The jobs of city-employed union workers at Johnstown’s Dornick Point sewage treatment plant are on the line after Johnstown City Council action Wednesday.
Council voted not to renew an agreement with plant owner Johnstown Redevelopment Authority that maintained the workers under a contract with Unit 17 of United Steelworkers Local 2635. The agreement ends Dec. 31 – the same day the workers’ union contract expires.
The redevelopment authority has been reimbursing the city for the union workers’ wages and benefits since the controversial 2004 sale of the plant to the authority. At that time, the agreement was put in place to protect the union workers’ jobs and see that a skilled workforce remained at Dornick Point, authority Solicitor William G. Barbin said.
The authority could look into negotiating a new contract with the union, city Solicitor David Andrews said.
“The city gave notice that they are giving the employees back to the redevelopment authority,” Andrews said. “It will be up to the redevelopment authority to bargain a new contract.”
But the city can’t require that the authority hire the same workers or that it continue union representation, Barbin said.
“The (authority) board is going to have to sit down and think of what is best for our rate-payers,” Barbin said. “Are we going to hire all the people the city employed?”
Then there are the back-office costs for payroll and other human resources work, he added.
“It doesn’t necessarily exclude the union,” Barbin said, explaining it will be up to the workers who are ultimately hired as employees of the authority.
Andrews said the change recognizes the existing reality. The employees are now supervised by redevelopment authority administrators.
“The city is essentially acting as a personnel agency, which is not the role of the city,” he said.
Union local President Craig Cernic said he was surprised by the action, and was upset that he heard about it from The Tribune-Democrat reporter.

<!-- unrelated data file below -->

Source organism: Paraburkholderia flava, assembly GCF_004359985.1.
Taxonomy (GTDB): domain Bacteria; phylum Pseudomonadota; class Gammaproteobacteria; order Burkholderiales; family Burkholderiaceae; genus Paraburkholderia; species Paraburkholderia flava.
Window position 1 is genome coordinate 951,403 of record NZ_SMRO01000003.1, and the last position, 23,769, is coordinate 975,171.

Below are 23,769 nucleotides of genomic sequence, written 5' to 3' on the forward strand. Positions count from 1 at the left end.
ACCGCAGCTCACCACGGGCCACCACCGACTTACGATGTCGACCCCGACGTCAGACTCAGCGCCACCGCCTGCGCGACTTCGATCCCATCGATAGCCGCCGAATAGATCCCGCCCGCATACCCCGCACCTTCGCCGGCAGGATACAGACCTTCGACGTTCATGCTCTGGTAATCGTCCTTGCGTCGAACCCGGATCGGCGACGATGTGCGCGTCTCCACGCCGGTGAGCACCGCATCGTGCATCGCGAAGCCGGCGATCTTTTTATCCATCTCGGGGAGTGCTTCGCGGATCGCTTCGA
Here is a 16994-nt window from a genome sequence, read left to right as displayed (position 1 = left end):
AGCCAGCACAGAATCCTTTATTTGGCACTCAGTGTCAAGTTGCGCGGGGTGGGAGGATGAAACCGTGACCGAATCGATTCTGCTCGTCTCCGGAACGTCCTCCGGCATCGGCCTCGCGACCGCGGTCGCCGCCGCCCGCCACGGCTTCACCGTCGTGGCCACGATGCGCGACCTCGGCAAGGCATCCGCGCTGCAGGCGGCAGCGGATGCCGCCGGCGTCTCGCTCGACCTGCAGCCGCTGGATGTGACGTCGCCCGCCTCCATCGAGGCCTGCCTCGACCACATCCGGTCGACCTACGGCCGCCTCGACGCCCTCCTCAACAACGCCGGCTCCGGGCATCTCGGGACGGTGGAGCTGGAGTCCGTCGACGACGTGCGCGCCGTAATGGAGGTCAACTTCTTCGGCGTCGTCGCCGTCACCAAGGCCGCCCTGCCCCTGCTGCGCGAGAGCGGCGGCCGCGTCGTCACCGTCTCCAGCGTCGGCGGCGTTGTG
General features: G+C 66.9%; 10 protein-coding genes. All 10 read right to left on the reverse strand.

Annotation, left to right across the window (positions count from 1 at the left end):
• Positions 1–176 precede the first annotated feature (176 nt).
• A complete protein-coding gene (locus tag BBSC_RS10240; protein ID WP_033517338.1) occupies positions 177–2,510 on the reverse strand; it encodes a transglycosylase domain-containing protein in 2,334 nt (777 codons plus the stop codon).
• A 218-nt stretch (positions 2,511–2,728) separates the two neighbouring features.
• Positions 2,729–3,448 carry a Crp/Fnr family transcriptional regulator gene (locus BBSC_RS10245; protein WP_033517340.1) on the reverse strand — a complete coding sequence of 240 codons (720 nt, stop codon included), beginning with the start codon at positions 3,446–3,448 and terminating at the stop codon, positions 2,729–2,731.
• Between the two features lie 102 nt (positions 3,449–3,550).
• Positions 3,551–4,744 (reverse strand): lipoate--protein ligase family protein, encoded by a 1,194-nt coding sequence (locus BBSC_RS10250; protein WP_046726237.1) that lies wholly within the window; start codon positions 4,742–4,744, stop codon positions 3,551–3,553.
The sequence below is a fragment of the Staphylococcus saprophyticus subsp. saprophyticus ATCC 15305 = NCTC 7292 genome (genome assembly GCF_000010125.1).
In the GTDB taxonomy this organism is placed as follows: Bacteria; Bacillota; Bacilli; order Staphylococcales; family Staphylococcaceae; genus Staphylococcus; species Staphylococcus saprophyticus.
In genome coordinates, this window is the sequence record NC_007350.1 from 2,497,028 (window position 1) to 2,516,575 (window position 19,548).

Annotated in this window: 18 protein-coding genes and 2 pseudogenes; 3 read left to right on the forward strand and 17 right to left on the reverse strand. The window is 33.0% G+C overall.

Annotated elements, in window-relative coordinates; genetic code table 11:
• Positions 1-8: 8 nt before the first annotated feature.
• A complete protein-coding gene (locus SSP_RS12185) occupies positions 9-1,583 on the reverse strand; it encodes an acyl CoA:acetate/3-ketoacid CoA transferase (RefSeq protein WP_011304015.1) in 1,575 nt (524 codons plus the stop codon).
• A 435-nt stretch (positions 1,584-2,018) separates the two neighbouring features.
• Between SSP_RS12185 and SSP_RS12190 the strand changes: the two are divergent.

“I am shocked that this came up,” Cernic said. “Nobody came to me. I don’t know how they could do something like that without contacting the union.”
The contract stipulates that union members work for whoever owns the treatment plant, Cernic said.
Msgr. Raymond Balta, authority chairman, said he has not received the notification.
“I didn’t know it was going to happen,” Balta said, deferring further comment until he had a chance to review the action with Barbin.
There was no discussion at Wednesday’s City Council meeting about what prompted the action, and council’s liaison to the authority had little to add. Council member Peter Vizza would not say why he voted to terminate the agreement.
“I have to run that past the solicitor,” Vizza said. “We had an executive session and I can’t talk about what was said there. All I can say is that it is in the best interest of the city.”
The union locked horns with the redevelopment authority in December when the board outsourced union jobs in the Johnstown Regional Sewage office on Main Street to Software Systems Inc. The Allegheny County firm was awarded the sewer billing system contract.
After a grievance was filed, the three workers were reassigned to other sewer-related paperwork and provided with office space in the Public Safety Building.
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